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Students strange ant robot project has legs 10:10 AM,3/11/2013
To most people, ants might have little use. But for Vinh and Tùng, the six-legged insect provided valuable inspiration.
“Ants are perhaps a strangest creature in nature. They can live in dangerous environments where human beings have trouble. So I wanted to create a robot that could replace people working in those environments, reducing the risk to humans,” says Vinh.
The robot not only simulates an ants behaviour but looks like a real ant, with two claws and six feet joined to a firm structure. Its head surrounds four engines, with two engines for each claw.
The claws pick up objects, while the induction system installed under its feet help the robot feel each touch point. A camera is installed on the robots head to help it picture the environment.
“The camera lets internet users around the world see every image the ant sees,” says Vinh excitedly.
The robot can be used in biology to explore the movements and reactions of real creatures, as well as in terrain reconaissance to gather information about environment temperature, humidity and pressure. The tiny object can also be made into a high-tech toy with eye-catching features.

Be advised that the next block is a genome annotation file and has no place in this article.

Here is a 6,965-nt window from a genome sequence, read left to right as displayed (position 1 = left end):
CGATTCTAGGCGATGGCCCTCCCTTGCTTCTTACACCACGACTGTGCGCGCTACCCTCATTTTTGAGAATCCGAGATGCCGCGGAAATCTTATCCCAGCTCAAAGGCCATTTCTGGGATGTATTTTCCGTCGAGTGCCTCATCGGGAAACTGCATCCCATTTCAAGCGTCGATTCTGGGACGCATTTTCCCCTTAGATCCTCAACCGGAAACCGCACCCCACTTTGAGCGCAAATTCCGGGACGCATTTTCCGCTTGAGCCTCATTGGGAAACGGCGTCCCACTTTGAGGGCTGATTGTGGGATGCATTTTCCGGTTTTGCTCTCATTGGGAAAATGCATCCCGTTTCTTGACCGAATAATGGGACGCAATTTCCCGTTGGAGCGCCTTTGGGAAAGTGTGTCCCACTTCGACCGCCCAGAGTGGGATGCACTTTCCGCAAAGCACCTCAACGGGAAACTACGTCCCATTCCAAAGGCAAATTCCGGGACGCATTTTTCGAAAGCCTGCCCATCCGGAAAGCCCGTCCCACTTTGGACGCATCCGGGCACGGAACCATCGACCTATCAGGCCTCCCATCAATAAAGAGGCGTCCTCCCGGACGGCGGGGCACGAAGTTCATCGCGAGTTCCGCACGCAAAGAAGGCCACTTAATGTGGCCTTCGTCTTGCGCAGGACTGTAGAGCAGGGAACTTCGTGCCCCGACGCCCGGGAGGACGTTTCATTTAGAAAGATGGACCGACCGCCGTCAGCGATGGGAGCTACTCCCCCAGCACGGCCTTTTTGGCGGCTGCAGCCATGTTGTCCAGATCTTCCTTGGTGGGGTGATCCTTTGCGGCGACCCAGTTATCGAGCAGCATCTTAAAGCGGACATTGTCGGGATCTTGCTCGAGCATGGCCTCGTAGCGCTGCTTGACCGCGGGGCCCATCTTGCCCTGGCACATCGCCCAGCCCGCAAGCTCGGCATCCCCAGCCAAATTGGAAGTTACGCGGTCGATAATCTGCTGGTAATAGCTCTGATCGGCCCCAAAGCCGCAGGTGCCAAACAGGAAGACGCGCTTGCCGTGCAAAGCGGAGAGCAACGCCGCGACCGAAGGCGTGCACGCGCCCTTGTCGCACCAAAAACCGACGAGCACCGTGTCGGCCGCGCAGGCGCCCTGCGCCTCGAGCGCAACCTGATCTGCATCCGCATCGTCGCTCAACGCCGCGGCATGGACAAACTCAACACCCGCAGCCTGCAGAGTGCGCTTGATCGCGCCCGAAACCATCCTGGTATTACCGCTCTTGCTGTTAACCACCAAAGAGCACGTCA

“Previously, I made several small robots that simulated the behaviour of other creatures, but they failed to work. The ant robot is the most efficient product weve ever made,” Vinh says.
Tùng, Vinhs partner in invention, has mixed recollections of the time the two spent making the robot.
“It took us six months of working day and night to develop the idea and bring it to completion,” Tùng says. “We had lots of fights and quarrels, since disagreements always broke out between us. It was very difficult to combine the aesthetic design and the computer software. For instance, if I wanted to add a detail to make it look neater, it would reduce the robots range of motion.”
Vinh and Tùng, who both study at the Electronics Faculty, show a clear pride in the product. Still, they admit that it has some limitations.
“The robot works properly and smoothly when reporting outside information. However, it can only run on flat surfaces. It cant scramble up the stairs, a weakness we have not figured out how to fix,” says Tùng.
Still, given its useful advantages, the students believe that the robot will soon be replicated in other universities and colleges around the country.
“We do not wish to sell it, but if we were to sell it, US$20 for each robot would be a suitable price! We also hope that the robot will be used in teaching programmes,” says the 22-year-old. He reveals that the robot will be donated to the universitys science club while he and Vinh work on other projects.
Previously, Tùng has participated in Robocon 2010 and Robocon Techshow 2011, two of the largest-scale robot contests in Việt Nam.
“Perhaps our next project will be another kind of robot. Were always trying to discover something new to develop our skills,” says Tùng.
Source: Vietnamnet
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